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Yvette Couser, director of the Merrimack Public Library, stands with the library's new seismograph available for citizen use. (KIMBERLY HOUGHTON/Union Leader Correspondent)

Seeing the Earth move in Merrimack


MERRIMACK — The first seismograph available for public use in New Hampshire has been installed at the local library.

“We want to get children excited about science, and this is a great opportunity for them,” said Yvette Couser, director of the Merrimack Public Library. “There are even adults who have expressed interest in our seismograph project, and want to begin studying this as a hobby.”

A seismograph is an instrument that measures and records details of earthquakes, such as force and duration. Seismic waves are detected on the device installed locally, and then the information is automatically forwarded to Weston Observatory, a science education center at Boston College in Massachusetts.

The Merrimack library recently partnered with the Boston College Educational Seismology Project to house a seismograph at the library.

While there are many libraries and schools within Massachusetts that have the instruments available for public use, there are none in New Hampshire, according to Couser.

“The seismograph project is an exciting and unique way for our library to fulfill its mission to enhance lifelong learning in our community,” said Couser.

Marilyn Bibeau, administrator associate director for the BCESP, said she hopes that other libraries in New Hampshire will become part of the program. Currently, there are more than 35 seismographs participating in the project, with most of them stationed in Massachusetts.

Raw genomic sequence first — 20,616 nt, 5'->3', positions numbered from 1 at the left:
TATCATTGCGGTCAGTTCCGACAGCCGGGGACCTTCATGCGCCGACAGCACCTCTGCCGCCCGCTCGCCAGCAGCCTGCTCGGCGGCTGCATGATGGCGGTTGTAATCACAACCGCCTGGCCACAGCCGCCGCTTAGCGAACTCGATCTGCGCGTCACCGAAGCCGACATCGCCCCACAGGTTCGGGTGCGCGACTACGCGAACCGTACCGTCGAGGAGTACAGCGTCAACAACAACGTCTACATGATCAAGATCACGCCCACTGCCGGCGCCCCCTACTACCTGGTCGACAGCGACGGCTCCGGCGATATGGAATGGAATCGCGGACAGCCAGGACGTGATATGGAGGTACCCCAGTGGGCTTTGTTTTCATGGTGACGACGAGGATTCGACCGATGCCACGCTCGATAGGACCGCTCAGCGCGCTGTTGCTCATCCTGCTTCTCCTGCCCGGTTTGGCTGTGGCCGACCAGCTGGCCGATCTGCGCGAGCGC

“New Hampshire is seismically active,” she said, adding the expansion of the network is beneficial as it will provide invaluable information about how the Earth is moving throughout the state.

The educational resource will not only encourage Earth studies, but will also incorporate engineering, physics, geology and more, said Bibeau.

The device cost more than $10,000, and was funded solely through donations, said Couser. Local citizens, business owners, library staff and trustees provided financial contributions for the instrument, along with the Merrimack Rotary Club, an IEEE engineering group, BCU Bank and the franchise owner of the local Dunkin’ Donuts shops.

The seismograph is now housed at the Lowell Memorial Room inside of the library. The library staff will be trained on how to use the device.

An invitation-only ribbon-cutting ceremony will take place at 6:30 tonight to celebrate the seismograph’s installation. The event will be followed by a public meeting titled “Earthquakes and the Environment: Humility in the Face of the Power of Nature,” presented by Alan Kafka, an associate professor of Earth and Environmental Sciences at Boston College.

The colloquium is open to the public, although seating is limited. To register for the event, call 424-5021.

khoughton@newstote.com




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